Don’t like your state high school association’s current policy on photo reprint sales
There’s a chance your opinion can help craft compromise.
As state associations are finding out how these policies – and their enforcement and ramifications – play out, restrictions already on the books about selling photos from online galleries taken at state tournaments can be negotiated into wording agreeable to the high school associations and newspapers.
That happened in Illinois earlier this year and has been taking place over the past three years in Missouri.
More than half of the state associations that have media policies on their Web sites or responded to e-mails and phone calls seeking policies have restrictions on the sales of photos published in newspaper Web galleries.
The Illinois High School Association recently moved from the list of state associations having restrictions to allowing sales, as did the Rhode Island Interscholastic League. The Missouri State High School Activities Association may officially follow suit, though it has no printed policy in place this year since going to online credentialing.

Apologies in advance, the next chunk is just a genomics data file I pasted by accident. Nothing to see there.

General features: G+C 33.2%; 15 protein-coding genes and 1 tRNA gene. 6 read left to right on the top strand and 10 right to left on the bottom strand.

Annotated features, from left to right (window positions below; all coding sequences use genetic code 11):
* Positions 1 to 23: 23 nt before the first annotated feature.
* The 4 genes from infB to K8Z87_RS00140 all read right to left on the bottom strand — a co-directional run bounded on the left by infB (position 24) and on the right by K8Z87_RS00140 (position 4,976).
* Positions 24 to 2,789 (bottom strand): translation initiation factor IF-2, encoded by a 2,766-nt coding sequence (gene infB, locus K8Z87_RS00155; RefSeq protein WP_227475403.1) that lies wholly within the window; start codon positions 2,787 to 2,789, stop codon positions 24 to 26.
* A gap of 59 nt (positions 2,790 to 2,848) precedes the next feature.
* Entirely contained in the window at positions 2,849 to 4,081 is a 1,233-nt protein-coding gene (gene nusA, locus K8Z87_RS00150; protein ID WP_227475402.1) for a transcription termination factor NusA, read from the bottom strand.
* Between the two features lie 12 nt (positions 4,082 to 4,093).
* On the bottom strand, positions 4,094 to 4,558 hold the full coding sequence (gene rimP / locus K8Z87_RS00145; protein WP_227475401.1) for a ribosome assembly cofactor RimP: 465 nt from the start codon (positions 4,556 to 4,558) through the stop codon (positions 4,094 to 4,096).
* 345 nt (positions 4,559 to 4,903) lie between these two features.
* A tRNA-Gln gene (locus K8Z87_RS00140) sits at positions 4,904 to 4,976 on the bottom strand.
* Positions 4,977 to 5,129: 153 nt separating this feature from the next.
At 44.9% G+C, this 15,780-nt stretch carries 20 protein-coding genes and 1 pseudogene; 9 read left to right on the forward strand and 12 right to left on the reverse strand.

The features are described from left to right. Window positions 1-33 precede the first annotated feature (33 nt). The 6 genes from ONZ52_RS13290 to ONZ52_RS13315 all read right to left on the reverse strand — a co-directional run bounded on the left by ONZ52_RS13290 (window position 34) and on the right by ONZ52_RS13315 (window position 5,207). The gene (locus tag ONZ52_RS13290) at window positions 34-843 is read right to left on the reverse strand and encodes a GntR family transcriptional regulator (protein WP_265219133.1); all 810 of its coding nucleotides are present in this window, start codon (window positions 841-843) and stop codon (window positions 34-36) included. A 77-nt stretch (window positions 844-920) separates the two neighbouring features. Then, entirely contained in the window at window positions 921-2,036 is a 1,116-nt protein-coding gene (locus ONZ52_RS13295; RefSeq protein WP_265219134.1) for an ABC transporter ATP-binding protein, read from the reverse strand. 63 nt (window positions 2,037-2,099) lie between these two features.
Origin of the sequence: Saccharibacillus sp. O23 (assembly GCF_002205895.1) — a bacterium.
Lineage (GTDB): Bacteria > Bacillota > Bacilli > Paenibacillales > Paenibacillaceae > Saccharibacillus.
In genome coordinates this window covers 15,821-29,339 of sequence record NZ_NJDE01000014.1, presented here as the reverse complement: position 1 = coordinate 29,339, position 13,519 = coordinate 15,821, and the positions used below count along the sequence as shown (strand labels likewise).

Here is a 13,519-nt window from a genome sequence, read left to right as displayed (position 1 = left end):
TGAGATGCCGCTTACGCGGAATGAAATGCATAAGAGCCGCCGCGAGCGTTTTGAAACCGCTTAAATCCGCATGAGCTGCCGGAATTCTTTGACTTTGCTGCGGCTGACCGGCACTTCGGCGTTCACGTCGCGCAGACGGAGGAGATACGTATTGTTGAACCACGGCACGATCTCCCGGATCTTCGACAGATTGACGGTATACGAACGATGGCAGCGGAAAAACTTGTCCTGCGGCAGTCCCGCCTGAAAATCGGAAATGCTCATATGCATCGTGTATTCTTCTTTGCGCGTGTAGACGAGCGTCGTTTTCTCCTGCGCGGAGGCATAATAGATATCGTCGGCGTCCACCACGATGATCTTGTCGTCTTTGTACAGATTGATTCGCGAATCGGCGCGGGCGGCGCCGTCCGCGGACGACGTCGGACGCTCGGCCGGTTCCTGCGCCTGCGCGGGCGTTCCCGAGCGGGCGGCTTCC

Be willing to fight your high school association over photo reprints
State-by-State High School Photo Policies
The IHSA and the Illinois Press Association agreed in April to court-sanctioned settlement allowing newspapers unrestricted sale of photos from Web sites while the IHSA still may contract with an official photographer.
MSHSAA’s current contract with a photo vendor ends after this school year, and an organization spokesman said this fall it is possible wording in the next contract will be friendlier for newspapers. MSHSAA already has made changes since first implementing its restrictions five years ago.
The Missouri Press Association has been pursuing the issue with MSHSAA, which in the past two years formed a media advisory panel to discuss that and other concerns.
The MPA’s proposed wording, which was presented to MSHSAA in late 2007, has similarities to the compromise reached this past April between the Illinois Press Association and Illinois High Schools Association.
MSHSAA has backed off some from restrictions it imposed in 2003-04. Wording on the hard copies of media credential request forms changed prior to the 2007-08 school year, no longer prohibiting the secondary use of images but instead asking for advance notification. Enforcement of the policy was not easy, a MSHSAA official admitted. MSHSAA now has online credential form that includes no wording on this area, leaving the policy open to interpretation. Our paper, the Southeast Missourian, and others around the state, including the St. Louis Post-Dispatch’s Stltoday.com, have posted photo galleries that allow our readers to purchase reprints.
In addition to Illinois, high profile battles have taken place on this issue in Wisconsin and Louisiana.